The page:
Iran: Spoofing Brought Down U.S. Drone

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Iran says that knowledge it gained through reverse engineering less sophisticated drones allowed it to trick an RQ-170 Sentinel drone into landing itself there, nearly undamaged, in early December. An Iranian engineer says specialists reconfigured the drone's GPS coordinates to tell the aircraft it was actually landing at its base in Afghanistan, the Christian Science Monitor reported Friday. The technique, called "spoofing," means that the Iranians did not need to crack the vehicle's encrypted remote-control systems or communications. According to the Monitor's source, the spoofing simply led the vehicle to land "on its own where we wanted it to." If true, and experts appear to believe it's plausible, this wouldn't be the first time U.S. drone systems have been compromised, but may be the culmination of previous efforts.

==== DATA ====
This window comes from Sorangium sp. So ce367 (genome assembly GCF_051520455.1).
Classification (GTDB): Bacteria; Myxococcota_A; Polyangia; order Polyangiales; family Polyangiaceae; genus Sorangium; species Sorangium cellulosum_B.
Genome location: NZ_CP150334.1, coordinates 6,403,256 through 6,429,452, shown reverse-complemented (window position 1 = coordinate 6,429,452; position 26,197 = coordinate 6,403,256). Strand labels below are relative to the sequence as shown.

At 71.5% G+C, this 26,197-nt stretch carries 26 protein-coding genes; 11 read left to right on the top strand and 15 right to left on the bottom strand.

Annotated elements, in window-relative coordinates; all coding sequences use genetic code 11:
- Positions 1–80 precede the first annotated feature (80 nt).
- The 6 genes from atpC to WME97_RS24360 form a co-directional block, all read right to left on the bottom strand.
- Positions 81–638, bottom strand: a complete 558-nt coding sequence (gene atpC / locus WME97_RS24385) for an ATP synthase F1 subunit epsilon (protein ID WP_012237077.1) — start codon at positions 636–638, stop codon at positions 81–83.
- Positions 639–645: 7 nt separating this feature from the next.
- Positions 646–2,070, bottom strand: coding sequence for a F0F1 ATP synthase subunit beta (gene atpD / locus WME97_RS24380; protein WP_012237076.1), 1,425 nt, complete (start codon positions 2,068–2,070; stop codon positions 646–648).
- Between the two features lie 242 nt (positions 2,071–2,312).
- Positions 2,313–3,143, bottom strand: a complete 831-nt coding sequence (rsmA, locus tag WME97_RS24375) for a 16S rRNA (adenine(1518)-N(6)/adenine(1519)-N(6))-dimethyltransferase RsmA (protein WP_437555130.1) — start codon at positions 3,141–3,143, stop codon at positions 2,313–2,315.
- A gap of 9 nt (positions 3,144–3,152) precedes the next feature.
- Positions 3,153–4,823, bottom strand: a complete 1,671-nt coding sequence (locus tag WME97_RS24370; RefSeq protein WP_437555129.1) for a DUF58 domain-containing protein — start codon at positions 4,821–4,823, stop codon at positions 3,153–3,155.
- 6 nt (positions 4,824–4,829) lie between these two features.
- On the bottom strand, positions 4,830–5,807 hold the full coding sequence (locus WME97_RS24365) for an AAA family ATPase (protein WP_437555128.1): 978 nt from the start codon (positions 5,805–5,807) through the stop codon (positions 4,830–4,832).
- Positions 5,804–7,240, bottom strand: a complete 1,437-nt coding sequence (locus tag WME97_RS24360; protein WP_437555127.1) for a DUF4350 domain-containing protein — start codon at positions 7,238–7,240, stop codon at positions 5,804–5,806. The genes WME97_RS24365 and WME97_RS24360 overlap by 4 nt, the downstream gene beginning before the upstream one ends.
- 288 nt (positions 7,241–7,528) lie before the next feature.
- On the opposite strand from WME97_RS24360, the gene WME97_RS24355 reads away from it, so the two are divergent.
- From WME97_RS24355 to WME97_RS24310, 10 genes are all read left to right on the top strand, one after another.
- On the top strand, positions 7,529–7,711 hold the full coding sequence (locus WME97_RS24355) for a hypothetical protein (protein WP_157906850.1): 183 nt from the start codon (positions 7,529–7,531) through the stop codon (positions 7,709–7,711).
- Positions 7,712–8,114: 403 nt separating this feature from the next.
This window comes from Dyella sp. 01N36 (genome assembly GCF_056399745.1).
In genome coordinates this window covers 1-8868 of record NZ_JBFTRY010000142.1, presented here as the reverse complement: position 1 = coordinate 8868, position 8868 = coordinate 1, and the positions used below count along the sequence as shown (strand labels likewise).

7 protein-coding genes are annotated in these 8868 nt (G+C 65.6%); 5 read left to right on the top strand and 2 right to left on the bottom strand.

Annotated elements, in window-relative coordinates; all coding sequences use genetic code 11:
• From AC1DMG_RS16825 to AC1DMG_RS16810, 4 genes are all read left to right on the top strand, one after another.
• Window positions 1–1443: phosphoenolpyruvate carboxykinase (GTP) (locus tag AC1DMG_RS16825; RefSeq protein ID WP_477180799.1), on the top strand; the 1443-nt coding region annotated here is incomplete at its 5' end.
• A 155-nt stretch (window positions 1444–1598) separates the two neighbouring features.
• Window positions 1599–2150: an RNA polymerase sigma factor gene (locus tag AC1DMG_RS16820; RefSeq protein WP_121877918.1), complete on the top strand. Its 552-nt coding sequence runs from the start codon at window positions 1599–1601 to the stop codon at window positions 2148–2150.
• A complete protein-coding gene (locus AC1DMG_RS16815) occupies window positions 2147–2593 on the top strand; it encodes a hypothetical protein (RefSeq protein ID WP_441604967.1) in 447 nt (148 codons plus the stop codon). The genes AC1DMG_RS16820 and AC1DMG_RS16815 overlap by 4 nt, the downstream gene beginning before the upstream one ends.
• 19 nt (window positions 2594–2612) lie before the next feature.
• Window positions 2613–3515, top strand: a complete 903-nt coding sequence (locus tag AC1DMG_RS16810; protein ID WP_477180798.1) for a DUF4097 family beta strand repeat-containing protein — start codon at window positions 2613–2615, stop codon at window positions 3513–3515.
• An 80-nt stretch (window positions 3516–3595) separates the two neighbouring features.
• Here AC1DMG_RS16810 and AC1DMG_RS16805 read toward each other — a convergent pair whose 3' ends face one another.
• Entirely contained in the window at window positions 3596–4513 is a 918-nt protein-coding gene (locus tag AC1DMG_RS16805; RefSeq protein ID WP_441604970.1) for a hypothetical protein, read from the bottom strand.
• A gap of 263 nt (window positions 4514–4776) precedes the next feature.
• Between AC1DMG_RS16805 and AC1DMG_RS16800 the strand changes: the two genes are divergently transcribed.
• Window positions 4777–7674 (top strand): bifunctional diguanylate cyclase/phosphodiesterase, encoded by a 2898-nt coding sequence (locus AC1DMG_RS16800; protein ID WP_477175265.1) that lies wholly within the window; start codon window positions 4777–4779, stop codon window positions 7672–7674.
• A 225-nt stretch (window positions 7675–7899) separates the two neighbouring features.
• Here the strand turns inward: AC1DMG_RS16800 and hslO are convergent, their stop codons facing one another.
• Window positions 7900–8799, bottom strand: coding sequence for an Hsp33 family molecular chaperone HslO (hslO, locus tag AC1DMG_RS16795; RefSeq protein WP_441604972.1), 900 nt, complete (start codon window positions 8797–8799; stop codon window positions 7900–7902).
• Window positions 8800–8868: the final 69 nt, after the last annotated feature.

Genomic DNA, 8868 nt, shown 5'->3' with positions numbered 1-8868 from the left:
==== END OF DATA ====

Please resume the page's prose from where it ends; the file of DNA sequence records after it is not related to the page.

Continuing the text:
In October, AVweb told readers that reports had surfaced about U.S. military drones being infected by a key-logging virus. Unconfirmed reports stated the virus was first detected at Creech Air Force Base in Nevada. The military continued to operate drones in Afghanistan and elsewhere at the time. And back in 2009, U.S. forces found drone video streams saved to the laptops of Iraqi insurgents. The systems were reportedly hacked with readily available software to obtain real-time video feeds from drones as they were transmitted via publicly available satellite transponders. U.S. defense personnel have downplayed concern about the potential transfer of leading-edge stealth technology, saying even the Sentinel's systems are somewhat dated. They also concede that more technologically robust nations (like Russia and China) may be able to create advanced radar profiling based on intimate knowledge of the vehicle's shape. With that, it's possible the stealth qualities of the RQ-170 could be compromised. As for the drone's electronics, the military is staying quiet. That has led informed observers to wonder if the Sentinel's systems are adequately protected by electronic defenses designed to prevent unauthorized access.